If you love short stories, mysteries, and books, or any combination thereof (or need a gift for someone who likes at least two of the three), look no further than this handsome anthology. This collection of crime stories focusing on books—from bookstores and booksellers (my personal favorite) to rare books and libraries—curated from a wide mix of authors, is perfect for book lovers who like a good crime.
Specially commissioned by the Mysterious Bookshop, the “biblio-mysteries" in this unique collection feature original stories by the genre’s most distinguished authors: Ken Bruen, Loren D. Estleman, Nelson DeMille, Anne Perry, Jeffery Deaver, C. J. Box, Thomas H. Cook, and Laura Lippman.
If you open your dictionary, you will discover that there is no such word as “bibliomystery.” However, most mystery readers know that the word refers to a mystery story that involves the world of books: a bookshop, a rare volume, a library, a collector, or a bookseller.
The stories in this unique collection were commissioned by the Mysterious Bookshop. They were written by some of the mystery genre’s most distinguished authors. Tough guys like Ken Bruen, Reed Farrel Coleman, Loren D. Estleman, and Mickey Spillane and Max Allan Collins. Bestsellers like Nelson DeMille, Anne Perry, and Jeffery Deaver. Edgar winners such as C. J. Box, Thomas H. Cook, and Laura Lippman.
Here you will discover Sigmund Freud dealing with an unwelcome visitor; Columbo confronting a murderous bookseller; a Mexican cartel kingpin with a fatal weakness for rare books; and deadly secrets deep in the London Library; plus books with hidden messages, beguiling booksellers, crafty collectors, and a magical library that is guaranteed to enchant you. The stories have been published in seven languages—one has sold more than 250,000 copies as an e-book (“The Book Case” by Nelson DeMille)—and another won the Edgar Allan Poe Award as the Best Short Story of the Year (“The Caxton Lending Library and Book Depository” by John Connolly).
Who knew literature could be so lethal!
About the Author
Otto Penzler is the proprietor of the Mysterious Bookshop in New York City. He is the founder of the Mysterious Press and Otto Penzler Books, and has received an Edgar Award, an Ellery Queen Award, and a Raven Award for his contribution to the mystery field. His anthology The Black Lizard Big Book of Pulps was a New York Times Bestseller.
The subtitle says it all—except to note that contributors to this hefty anthology include some of the most admired contemporary writers of mysteries and thrillers.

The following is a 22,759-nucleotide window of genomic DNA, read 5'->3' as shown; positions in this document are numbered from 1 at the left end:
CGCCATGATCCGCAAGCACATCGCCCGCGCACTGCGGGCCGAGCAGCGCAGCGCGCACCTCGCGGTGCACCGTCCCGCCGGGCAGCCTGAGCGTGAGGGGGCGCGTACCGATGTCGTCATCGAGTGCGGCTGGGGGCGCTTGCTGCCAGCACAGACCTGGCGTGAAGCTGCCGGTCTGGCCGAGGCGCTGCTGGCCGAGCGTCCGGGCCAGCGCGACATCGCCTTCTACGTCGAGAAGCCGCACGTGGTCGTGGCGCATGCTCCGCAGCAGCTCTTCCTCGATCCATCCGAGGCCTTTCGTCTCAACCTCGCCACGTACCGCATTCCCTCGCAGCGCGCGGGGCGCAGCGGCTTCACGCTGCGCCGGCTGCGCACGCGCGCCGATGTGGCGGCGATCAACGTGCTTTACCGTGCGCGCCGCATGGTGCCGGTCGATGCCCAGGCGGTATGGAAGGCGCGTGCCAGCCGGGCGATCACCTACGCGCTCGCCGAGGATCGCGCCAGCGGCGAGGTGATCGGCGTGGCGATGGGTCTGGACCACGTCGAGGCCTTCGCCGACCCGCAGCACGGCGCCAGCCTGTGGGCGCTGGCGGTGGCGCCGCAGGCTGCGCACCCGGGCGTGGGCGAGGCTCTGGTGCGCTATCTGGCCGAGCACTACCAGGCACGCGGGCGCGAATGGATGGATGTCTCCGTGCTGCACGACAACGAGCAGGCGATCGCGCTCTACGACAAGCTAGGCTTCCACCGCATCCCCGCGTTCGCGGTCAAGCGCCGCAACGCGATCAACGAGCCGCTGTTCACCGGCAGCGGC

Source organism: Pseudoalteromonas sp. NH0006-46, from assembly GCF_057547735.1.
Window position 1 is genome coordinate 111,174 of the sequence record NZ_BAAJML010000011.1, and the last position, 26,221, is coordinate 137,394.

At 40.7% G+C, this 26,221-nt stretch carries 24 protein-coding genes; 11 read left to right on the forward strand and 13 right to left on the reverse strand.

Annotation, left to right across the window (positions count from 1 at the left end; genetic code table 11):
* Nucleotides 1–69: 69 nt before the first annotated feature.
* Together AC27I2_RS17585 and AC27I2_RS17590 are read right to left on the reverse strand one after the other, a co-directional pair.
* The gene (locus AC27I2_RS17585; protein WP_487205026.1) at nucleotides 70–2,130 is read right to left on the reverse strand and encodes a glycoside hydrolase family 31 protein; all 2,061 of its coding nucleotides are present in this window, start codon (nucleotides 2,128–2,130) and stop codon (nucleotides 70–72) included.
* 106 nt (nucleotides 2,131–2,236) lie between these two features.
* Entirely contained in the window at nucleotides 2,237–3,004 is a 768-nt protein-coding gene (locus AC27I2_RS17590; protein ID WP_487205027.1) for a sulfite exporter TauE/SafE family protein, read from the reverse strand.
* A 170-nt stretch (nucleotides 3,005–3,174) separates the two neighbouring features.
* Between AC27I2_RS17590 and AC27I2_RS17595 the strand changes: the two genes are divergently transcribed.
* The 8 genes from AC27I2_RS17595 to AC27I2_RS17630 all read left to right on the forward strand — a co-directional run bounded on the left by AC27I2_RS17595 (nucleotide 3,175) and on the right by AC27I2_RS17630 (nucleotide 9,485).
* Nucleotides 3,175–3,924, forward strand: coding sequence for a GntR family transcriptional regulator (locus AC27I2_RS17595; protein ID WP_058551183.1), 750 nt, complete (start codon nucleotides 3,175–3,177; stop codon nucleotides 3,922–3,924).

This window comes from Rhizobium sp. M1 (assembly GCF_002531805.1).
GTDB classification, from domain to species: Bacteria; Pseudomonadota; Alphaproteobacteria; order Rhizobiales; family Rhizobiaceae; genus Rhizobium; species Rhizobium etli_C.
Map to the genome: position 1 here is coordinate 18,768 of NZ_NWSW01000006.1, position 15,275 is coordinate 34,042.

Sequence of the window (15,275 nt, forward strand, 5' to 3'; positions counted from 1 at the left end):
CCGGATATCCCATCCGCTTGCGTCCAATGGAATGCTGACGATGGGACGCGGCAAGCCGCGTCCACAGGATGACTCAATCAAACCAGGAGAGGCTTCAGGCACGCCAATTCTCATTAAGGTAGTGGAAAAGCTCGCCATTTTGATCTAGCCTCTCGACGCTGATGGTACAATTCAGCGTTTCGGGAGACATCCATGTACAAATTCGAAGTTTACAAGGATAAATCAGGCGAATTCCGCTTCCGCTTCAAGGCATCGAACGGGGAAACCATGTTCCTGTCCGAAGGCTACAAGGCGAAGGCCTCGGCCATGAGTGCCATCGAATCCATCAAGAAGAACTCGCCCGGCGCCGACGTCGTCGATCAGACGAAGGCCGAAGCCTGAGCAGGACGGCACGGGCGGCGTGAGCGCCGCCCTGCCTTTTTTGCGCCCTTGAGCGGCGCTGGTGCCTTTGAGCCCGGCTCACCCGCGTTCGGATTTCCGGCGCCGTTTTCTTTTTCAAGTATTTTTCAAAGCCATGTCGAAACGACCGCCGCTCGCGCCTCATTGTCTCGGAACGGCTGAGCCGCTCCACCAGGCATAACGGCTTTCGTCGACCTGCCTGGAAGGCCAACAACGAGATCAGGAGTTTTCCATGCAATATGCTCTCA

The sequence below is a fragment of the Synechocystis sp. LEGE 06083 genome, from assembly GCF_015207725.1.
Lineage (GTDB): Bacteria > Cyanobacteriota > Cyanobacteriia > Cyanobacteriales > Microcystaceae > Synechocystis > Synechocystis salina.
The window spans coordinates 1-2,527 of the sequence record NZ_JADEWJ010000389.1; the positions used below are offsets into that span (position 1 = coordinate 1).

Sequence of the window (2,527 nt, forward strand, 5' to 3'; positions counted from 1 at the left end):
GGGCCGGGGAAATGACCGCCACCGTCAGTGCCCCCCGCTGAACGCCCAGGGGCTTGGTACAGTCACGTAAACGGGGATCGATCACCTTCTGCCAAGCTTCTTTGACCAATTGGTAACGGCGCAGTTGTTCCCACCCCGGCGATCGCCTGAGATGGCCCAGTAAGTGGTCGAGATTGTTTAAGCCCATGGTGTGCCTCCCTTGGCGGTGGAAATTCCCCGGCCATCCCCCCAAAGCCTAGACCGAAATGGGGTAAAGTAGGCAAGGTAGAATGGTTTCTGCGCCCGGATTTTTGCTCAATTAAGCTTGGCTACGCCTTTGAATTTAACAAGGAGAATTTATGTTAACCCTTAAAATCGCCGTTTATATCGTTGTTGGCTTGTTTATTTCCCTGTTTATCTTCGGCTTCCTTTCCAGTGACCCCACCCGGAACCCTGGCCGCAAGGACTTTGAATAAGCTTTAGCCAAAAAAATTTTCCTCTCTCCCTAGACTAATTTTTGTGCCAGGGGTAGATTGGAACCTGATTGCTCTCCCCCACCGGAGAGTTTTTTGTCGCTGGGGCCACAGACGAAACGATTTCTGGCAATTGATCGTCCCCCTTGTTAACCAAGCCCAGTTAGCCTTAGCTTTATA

An anthology featuring short stories by the best of the best writers of mystery and suspense, including winners of the Edgar Award, Bibliomysteries edited by Otto Penzler deserves a place on every fan’s bookshelf.
Superior. Fans of all mystery subgenres will find something to enjoy.
Readers who love books will love reading about books, the people who love them, the people who kill for them, and the people who kill with them—often the very same people.
The tales feature books and bibliophiles, and the best of them is easily John Connolly’s ‘The Caxton Lending Library and Book Depository,’ which won the Edgar Allan Poe Award for Best Short Story. Hot on its heels in terms of quality is Thomas H. Cook’s ‘What’s in a Name?’ The remainder of the collection is almost universally enthralling. A must for mystery shelves.
A welcome anthology for bibliophiles. It features 15 tales with an impressive range—international thriller, whodunit, hardboiled, and contemporary Western—with a single unifying theme: books and the people who love them. The quality of the tales is unusually high and it is, at least as of this writing, the best anthology I’ve read all year.
This anthology presents a balance worth recognizing and a welcome addition to the library of any book lover, with our without bloodshed.
Otto Penzler’s entertaining new anthology Bibliomysteries puts a book or books—or a bookstore or library—at the heart of 15 engaging stories.
One of the best crime anthologies I’ve encountered in a long, long time. Bibliomysteries is a two-fold celebration of what makes books great. Penzler has done it again with this one.